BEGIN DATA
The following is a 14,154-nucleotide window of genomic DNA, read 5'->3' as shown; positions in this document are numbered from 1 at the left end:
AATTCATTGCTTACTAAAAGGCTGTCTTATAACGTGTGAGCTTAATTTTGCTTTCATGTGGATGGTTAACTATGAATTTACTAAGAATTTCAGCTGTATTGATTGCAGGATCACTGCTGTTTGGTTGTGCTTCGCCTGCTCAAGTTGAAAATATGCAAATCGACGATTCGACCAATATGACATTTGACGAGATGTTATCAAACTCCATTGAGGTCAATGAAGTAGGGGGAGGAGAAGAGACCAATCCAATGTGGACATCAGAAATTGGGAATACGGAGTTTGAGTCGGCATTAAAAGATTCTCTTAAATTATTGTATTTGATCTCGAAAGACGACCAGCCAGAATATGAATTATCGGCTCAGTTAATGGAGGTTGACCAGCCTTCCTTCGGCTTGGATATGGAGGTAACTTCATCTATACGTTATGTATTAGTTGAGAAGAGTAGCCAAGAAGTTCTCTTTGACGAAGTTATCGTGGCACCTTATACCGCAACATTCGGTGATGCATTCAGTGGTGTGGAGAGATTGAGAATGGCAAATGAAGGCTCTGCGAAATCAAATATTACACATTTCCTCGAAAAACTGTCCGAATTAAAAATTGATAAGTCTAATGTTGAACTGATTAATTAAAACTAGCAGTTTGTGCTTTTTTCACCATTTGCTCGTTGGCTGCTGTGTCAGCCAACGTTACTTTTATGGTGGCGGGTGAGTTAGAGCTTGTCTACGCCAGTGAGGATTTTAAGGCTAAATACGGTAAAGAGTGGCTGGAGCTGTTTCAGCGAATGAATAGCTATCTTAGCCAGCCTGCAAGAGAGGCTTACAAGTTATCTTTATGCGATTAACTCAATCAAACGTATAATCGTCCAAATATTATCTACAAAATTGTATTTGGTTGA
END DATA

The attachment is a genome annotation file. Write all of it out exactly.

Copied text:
The following is a 14,154-nucleotide window of genomic DNA, read 5'->3' as shown; positions in this document are numbered from 1 at the left end:
AATTCATTGCTTACTAAAAGGCTGTCTTATAACGTGTGAGCTTAATTTTGCTTTCATGTGGATGGTTAACTATGAATTTACTAAGAATTTCAGCTGTATTGATTGCAGGATCACTGCTGTTTGGTTGTGCTTCGCCTGCTCAAGTTGAAAATATGCAAATCGACGATTCGACCAATATGACATTTGACGAGATGTTATCAAACTCCATTGAGGTCAATGAAGTAGGGGGAGGAGAAGAGACCAATCCAATGTGGACATCAGAAATTGGGAATACGGAGTTTGAGTCGGCATTAAAAGATTCTCTTAAATTATTGTATTTGATCTCGAAAGACGACCAGCCAGAATATGAATTATCGGCTCAGTTAATGGAGGTTGACCAGCCTTCCTTCGGCTTGGATATGGAGGTAACTTCATCTATACGTTATGTATTAGTTGAGAAGAGTAGCCAAGAAGTTCTCTTTGACGAAGTTATCGTGGCACCTTATACCGCAACATTCGGTGATGCATTCAGTGGTGTGGAGAGATTGAGAATGGCAAATGAAGGCTCTGCGAAATCAAATATTACACATTTCCTCGAAAAACTGTCCGAATTAAAAATTGATAAGTCTAATGTTGAACTGATTAATTAAAACTAGCAGTTTGTGCTTTTTTCACCATTTGCTCGTTGGCTGCTGTGTCAGCCAACGTTACTTTTATGGTGGCGGGTGAGTTAGAGCTTGTCTACGCCAGTGAGGATTTTAAGGCTAAATACGGTAAAGAGTGGCTGGAGCTGTTTCAGCGAATGAATAGCTATCTTAGCCAGCCTGCAAGAGAGGCTTACAAGTTATCTTTATGCGATTAACTCAATCAAACGTATAATCGTCCAAATATTATCTACAAAATTGTATTTGGTTGA